There is lots of material available as background reading about sexuality, LGBTQ identity, the Middle East and international politics. Much of this material is controversial in one way or another. What follows is a selection of items we’ve come across. We don’t endorse the items we include here – they are listed so you can access some of the more influential works and make up your own mind.
Tikkun Special Web-Only Issue on Pinkwashing
Debate about pinkwashing between a range of Jewish-American writers
Judith Butler responds to attack: “I affirm a Judaism that is not associated with state violence”
Jewish-American, lesbian writer Butler defends her position on Israel-Palestine and support for BDS.
Palestine takes center stage at World Pride
Palestine Solidarity Campaign Director Sarah Colborne describes our successful participation in London Pride 2012.
An exchange of articles from the Jadaliyya website. We discussed the initial article in the group, and endorse Shotten and Maikey’s response.
Pinkwatching And Pinkwashing: Interpenetration and its Discontents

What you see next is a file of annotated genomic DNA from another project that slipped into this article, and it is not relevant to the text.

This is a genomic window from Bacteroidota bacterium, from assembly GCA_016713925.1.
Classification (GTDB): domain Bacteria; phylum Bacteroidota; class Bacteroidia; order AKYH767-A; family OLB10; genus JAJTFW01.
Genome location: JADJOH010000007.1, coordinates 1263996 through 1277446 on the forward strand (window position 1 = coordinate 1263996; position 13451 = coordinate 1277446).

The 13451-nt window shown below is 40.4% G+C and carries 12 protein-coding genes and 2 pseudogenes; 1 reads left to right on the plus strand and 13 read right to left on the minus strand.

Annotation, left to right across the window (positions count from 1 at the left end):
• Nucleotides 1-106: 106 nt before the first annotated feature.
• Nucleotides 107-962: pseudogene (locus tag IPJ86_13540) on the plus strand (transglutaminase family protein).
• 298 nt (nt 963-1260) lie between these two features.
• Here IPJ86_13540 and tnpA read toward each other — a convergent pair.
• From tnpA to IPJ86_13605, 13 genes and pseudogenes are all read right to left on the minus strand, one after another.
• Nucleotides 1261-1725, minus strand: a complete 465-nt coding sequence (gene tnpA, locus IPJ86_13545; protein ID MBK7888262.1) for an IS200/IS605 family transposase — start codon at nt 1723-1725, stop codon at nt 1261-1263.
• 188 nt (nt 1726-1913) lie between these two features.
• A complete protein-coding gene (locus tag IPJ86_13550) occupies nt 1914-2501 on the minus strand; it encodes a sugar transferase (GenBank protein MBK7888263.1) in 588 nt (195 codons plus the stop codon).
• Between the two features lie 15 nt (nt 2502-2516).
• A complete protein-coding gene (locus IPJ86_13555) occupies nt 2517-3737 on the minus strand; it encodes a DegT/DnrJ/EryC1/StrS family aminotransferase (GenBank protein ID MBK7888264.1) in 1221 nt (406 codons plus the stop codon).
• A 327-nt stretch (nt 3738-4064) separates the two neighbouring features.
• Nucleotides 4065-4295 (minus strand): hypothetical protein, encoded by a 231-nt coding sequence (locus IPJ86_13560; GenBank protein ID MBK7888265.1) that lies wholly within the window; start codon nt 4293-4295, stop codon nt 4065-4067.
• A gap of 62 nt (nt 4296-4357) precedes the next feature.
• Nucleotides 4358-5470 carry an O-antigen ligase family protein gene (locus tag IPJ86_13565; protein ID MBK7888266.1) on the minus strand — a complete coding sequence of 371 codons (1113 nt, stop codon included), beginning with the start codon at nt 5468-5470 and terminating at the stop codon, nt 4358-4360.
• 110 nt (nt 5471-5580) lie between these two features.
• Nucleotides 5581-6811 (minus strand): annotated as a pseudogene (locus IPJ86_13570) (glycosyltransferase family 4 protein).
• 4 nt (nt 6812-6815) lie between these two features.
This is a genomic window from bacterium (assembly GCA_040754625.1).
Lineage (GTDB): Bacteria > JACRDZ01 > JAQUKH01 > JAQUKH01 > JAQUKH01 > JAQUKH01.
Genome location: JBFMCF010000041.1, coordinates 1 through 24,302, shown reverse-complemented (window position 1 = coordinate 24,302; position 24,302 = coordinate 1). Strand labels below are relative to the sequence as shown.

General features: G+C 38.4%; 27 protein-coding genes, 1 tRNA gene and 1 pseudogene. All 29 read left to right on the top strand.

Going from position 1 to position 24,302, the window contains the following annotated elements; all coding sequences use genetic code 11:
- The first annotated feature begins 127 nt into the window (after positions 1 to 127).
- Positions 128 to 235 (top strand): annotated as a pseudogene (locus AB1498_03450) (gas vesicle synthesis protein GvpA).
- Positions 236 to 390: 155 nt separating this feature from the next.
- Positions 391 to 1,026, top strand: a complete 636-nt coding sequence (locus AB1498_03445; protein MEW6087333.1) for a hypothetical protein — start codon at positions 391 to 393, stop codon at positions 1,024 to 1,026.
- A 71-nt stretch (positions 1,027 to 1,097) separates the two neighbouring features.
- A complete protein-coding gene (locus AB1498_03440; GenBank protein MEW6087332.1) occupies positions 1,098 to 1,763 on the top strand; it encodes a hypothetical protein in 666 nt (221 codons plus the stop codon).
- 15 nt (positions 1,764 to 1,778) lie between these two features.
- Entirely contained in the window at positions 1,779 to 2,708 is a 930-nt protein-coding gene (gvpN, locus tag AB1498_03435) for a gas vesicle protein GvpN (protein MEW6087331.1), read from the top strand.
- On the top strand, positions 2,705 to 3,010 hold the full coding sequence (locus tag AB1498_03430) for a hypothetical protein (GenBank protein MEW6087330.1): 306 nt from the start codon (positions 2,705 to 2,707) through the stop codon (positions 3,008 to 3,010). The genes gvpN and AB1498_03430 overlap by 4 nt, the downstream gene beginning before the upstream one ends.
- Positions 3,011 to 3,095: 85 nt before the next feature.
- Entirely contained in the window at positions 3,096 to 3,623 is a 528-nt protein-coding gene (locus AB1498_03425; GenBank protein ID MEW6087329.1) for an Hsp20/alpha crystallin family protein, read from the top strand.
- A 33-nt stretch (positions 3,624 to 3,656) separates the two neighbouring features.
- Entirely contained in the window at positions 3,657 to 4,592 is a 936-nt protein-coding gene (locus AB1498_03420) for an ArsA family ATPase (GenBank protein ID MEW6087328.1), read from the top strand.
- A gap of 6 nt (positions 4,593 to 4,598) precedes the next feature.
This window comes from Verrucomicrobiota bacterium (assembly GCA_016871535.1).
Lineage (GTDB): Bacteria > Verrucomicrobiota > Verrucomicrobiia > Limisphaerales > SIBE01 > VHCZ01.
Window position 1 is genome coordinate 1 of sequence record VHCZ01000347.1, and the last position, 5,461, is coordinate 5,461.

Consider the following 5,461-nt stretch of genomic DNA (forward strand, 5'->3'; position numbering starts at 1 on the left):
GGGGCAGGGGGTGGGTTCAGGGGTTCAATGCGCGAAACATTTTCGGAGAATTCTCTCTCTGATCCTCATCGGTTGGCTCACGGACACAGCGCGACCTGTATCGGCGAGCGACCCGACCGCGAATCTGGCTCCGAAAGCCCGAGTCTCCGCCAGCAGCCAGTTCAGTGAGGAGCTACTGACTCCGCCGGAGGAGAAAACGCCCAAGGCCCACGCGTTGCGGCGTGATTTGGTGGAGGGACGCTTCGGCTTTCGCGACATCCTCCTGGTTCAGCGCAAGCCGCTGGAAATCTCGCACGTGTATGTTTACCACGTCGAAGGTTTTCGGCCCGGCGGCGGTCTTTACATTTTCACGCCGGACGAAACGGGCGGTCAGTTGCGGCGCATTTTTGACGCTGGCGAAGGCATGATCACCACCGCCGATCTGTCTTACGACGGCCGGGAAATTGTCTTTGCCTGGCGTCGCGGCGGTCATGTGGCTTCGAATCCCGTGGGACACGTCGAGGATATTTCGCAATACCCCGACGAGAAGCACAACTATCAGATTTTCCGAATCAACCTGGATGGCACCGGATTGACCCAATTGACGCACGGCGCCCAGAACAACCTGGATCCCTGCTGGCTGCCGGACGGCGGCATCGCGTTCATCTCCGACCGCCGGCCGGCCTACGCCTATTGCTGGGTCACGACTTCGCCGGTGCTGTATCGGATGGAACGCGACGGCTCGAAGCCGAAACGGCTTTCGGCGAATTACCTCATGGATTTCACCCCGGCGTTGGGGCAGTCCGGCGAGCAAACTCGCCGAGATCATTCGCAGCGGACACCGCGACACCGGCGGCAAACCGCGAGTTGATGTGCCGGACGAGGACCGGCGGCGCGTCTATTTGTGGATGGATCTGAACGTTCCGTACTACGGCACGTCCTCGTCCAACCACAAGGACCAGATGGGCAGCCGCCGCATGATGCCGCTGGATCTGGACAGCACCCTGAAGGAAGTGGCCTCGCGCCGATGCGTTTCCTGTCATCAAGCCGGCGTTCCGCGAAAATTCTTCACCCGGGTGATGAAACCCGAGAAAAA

Commentary by Jasbir Puar and Maya Mikdashi on pinkwashing and opposition to it.
Queers Resisting Zionism: On Authority and Accountability Beyond Homonationalism
Response by Heike Shotten and Haneen Maikey
On Positionality and Not Naming Names: A Rejoinder to the Response by Maikey and Schotten
Puar and Mikdashi reply.
Unspeakable Love: Gay and Lesbian Life in the Middle East, Brian Whitaker
Whitaker was the Middle East Editor for the Guardian from 2000 to 2007. His account is easy to read, but was also criticised by some authors as reproducing anti-Arab stereotypes.
Desiring Arabs, Joseph A. Massad
A more heavyweight history of Western attitudes to Middle Eastern sexuality. Detailed and fascinating, but makes some controversial claims.
Before Homosexuality in the Arab-Islamic World 1500-1800, Khaled El-Rouayheb
Academic history text: undermines the myth that Muslim societies have always been homophobic.
Terrorist Assemblages: Homonationalism in Queer Times, Jasbir Puar
Analyses how the US government has attempted to use LGBT people to build support for its foreign policies of war in the Middle East. A work of “queer theory” – the sometimes jargon-heavy academic trend. Puar’s book is influential, and one of the few addressing these important topics, but many people also disagree with its conclusions.